• It was installed using anaconda from continuum using the 64 bit installer, so it should be compiled for 64 bit. Additionally, when I run python, it sais it is the 64 bit version.
    – cLupus
    Commented Feb 27, 2016 at 7:03
  • can you confirm that you can write a trivial C++ program that mallocs (35000*35000*3*sizeof(unsigned char)) and writes something to each location and that that program runs normally.
    – carlosdc
    Commented Feb 27, 2016 at 7:10

4 Answers 4


The implementation of imread():

Mat imread( const string& filename, int flags )
    Mat img;
    imread_( filename, flags, LOAD_MAT, &img );
    return img;

This allocates the matrix corresponding to load an image as a contiguous array. So this depends (at least partly) on your hardware performance: your machine must be able to allocate 4 GB contiguous RAM array (if you're on a Debian distro, you may check your RAM size by running, for example, vmstat -s -SM).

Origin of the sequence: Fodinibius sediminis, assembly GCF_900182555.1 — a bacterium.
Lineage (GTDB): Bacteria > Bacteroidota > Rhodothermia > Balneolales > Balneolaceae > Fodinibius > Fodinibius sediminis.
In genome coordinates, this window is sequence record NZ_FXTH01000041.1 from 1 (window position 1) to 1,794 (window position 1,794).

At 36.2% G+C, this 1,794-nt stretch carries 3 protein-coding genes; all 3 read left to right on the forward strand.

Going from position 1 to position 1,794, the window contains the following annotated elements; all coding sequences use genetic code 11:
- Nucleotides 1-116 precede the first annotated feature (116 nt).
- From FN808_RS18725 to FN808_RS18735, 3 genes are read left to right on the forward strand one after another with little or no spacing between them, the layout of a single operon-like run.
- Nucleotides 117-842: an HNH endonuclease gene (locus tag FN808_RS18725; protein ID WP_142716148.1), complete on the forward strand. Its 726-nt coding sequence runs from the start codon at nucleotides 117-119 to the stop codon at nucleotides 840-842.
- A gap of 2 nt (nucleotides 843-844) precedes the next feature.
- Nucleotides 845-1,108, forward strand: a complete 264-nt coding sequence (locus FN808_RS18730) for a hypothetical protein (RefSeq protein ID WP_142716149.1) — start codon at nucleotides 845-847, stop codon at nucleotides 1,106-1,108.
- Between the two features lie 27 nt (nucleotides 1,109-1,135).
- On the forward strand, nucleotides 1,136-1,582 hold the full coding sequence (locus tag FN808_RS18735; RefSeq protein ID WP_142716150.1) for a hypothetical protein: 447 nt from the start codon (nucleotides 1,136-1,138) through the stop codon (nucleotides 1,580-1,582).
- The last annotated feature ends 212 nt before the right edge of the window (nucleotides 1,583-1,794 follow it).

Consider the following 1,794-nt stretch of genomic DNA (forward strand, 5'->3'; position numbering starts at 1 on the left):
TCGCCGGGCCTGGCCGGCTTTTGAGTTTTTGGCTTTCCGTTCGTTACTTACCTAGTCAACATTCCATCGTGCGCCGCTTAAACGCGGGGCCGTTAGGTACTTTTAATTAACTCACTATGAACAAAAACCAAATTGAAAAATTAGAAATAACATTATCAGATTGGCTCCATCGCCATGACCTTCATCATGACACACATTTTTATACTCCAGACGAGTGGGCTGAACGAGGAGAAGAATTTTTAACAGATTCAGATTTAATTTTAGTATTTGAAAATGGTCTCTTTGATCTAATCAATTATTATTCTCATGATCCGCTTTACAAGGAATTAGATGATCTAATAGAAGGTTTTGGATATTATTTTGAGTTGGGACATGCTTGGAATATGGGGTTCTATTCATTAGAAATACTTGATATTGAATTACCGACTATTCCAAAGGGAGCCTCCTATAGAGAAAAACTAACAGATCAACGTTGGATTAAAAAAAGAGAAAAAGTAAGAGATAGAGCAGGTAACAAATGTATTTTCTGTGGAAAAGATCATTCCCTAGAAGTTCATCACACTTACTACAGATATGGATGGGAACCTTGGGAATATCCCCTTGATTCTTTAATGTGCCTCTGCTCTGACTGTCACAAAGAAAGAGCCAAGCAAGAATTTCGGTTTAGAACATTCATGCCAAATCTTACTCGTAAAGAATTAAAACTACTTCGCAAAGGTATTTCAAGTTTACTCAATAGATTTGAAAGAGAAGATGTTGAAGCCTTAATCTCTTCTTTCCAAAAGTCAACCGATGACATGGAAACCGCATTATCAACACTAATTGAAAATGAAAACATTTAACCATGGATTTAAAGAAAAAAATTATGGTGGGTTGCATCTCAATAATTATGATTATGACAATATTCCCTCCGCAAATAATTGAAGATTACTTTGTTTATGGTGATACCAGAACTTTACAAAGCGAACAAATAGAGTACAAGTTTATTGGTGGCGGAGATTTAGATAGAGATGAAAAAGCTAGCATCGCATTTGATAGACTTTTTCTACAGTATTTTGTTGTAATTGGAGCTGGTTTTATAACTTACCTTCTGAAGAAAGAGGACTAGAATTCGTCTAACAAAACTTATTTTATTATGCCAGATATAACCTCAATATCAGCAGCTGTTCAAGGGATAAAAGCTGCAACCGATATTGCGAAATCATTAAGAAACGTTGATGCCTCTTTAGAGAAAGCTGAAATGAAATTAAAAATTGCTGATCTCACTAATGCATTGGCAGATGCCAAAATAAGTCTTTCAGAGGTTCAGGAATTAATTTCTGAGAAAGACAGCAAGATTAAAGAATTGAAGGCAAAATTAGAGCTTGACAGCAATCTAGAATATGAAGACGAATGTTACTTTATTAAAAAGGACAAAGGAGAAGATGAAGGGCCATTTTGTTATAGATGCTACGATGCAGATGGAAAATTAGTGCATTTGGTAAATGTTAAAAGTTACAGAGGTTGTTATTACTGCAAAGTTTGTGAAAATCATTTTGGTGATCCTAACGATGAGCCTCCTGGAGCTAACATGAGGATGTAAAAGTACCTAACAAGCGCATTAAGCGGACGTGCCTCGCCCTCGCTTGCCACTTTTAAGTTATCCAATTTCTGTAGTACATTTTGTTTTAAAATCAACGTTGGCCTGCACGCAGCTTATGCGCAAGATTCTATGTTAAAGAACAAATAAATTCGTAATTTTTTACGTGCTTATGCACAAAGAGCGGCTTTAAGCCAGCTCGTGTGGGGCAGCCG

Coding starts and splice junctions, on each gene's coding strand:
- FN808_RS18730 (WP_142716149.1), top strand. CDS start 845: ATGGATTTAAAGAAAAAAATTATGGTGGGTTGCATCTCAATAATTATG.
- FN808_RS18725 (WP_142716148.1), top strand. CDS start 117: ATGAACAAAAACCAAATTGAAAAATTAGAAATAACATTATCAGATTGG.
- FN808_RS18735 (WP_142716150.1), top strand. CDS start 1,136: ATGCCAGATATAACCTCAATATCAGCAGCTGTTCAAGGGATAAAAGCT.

By curiosity, I tried to get a contiguous memory array (a big one, but less than the one your 4 GB image requires) using ascontiguousarray, but before that, I already stumbled on a memory allocation problem:

>>> img = numpy.zeros(shape=(35000,35000))
Traceback (most recent call last):
  File "<stdin>", line 1, in <module>

In practice, even if you have enough RAM, it is not a good idea to manipulate the pixels of a 4 GB RAM image and you will need to split it anyway in terms of regions of interests, smaller areas and may be channels too, depending on the nature of the operations you want to perform on the pixels.